Robert Glennon, one of the nation’s foremost scholars on water policy and law, will deliver a free public address titled “Our Thirst for Energy in a Warming, Water-Stressed World” at 7:30 p.m. Tuesday, Oct. 16, in Allegheny College’s Ford Chapel.
During his visit, Glennon also will receive the inaugural Ewalt Environmental Prize from the college for his research exploring solutions to worsening water shortages, especially in the western United States. He will meet with Allegheny students during a lunchtime program on Wednesday, Oct. 17.
The Ewalt Prize was established through the support of Henry “Bing” Ewalt, a 1962 Allegheny graduate, and his wife, Mary. The prize brings professionals to campus to teach about their expertise in environmental issues, especially those relating to freshwater supplies. “Professor Glennon is an ideal selection as our first lecturer,” Bing Ewalt said. “The combination of his disciplines and extensive experience have provided him with both a theoretical and practical perspective concerning this salient issue in our time of climate change.”
“Professor Glennon understands the challenges our country faces with respect to water policy and what we can do to build a sustainable water future,” said Professor Rachel O’Brien, Geology Department chair at Allegheny. “I have used his book in my first-year seminar (Freshwater Around the World) since it was published. The students learn from his technical knowledge as well as his writing style.”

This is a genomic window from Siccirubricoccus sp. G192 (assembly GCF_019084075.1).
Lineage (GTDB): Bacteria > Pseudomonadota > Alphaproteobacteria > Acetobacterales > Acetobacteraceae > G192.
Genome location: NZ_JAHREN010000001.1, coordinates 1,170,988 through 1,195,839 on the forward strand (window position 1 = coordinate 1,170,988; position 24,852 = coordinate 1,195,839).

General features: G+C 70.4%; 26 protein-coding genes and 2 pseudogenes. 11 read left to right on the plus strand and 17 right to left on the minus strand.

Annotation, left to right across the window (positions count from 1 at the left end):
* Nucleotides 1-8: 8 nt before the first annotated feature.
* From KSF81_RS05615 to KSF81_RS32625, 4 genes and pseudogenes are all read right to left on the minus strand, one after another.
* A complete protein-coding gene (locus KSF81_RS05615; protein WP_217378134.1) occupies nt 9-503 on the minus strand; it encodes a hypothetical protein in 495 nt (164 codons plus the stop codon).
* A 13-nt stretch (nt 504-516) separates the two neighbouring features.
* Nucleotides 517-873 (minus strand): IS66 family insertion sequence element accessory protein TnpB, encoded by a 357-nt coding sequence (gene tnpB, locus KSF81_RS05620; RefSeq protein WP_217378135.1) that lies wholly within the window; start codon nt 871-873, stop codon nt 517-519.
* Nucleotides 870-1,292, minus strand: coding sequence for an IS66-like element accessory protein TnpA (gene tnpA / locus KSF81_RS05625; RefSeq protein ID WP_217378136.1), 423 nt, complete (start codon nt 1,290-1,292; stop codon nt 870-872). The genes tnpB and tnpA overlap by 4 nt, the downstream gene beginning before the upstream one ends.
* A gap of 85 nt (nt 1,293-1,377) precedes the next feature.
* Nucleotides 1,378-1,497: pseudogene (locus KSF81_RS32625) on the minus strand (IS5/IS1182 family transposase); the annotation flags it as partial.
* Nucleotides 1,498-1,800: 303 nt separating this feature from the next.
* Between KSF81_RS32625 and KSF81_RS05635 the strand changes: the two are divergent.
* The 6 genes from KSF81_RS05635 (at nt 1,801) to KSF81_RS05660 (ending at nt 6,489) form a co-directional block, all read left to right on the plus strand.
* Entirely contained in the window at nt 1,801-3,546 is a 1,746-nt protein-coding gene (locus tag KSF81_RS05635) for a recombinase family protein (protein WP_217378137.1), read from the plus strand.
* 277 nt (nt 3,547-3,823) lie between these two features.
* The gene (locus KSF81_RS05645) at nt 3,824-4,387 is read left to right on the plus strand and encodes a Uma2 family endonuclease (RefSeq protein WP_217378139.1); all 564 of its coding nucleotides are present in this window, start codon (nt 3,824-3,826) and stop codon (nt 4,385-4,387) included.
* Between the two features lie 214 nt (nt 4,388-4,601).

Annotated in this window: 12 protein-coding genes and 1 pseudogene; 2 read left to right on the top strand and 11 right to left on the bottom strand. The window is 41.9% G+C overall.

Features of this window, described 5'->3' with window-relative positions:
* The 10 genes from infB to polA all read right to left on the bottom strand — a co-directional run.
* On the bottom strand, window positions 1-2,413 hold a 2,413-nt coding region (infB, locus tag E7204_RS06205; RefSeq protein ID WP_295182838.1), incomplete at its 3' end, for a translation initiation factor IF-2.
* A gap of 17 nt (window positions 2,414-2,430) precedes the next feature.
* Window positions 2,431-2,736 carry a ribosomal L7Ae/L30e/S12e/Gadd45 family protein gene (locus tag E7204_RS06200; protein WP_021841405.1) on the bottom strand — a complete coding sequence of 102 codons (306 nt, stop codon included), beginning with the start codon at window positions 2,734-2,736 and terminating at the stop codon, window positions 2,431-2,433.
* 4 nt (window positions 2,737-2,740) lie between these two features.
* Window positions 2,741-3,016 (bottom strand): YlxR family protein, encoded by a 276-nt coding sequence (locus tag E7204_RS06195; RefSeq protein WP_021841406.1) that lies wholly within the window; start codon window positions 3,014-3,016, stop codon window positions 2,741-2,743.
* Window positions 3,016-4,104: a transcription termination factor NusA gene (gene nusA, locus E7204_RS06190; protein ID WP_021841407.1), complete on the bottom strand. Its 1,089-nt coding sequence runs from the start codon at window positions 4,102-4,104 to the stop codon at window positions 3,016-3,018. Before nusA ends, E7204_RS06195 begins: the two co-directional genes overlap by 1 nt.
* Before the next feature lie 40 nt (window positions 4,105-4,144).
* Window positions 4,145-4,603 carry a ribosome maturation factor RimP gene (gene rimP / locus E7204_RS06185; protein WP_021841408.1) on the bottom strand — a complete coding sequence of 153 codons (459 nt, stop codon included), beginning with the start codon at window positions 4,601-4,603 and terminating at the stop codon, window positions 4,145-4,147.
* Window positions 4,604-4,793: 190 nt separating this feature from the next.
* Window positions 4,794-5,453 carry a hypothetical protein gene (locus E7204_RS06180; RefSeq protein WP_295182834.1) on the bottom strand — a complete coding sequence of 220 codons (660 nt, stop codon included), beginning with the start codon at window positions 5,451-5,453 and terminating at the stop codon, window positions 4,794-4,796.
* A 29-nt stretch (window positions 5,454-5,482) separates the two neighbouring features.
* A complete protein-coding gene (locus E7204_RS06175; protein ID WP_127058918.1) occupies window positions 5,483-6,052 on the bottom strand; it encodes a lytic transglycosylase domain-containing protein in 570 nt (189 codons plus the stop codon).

Glennon is a Regents Professor and the Morris K. Udall Professor of Law and Policy at the James E. Rogers College of Law at the University of Arizona. He received his law degree from Boston College Law School and his doctorate from Brandeis University. He is the recipient of two National Science Foundation grants and serves as an advisor to governments, corporations, non-governmental organizations, and law firms looking to solve serious challenges around water-use sustainability. Glennon is also the author of “Unquenchable: America’s Water Crisis and What to Do About It,” which in 2010 received the Rachel Carson Book Award for reporting on the environment from the Society of Environmental Journalists.
The Ewalt fund has provided three copies of “Unquenchable: America’s Water Crisis and What to Do About It” for circulation at the Meadville Public Library. Interested community members are invited to read the book prior to his visit.
Bing Ewalt is a retired lawyer who earned his law degree at the University of Michigan. He also is a decorated U.S. Army veteran, having been awarded the Purple Heart and Bronze Star. Mary is a retired teacher and business manager. She earned her bachelor’s degree from Rice University and her master’s degree from Northwestern University.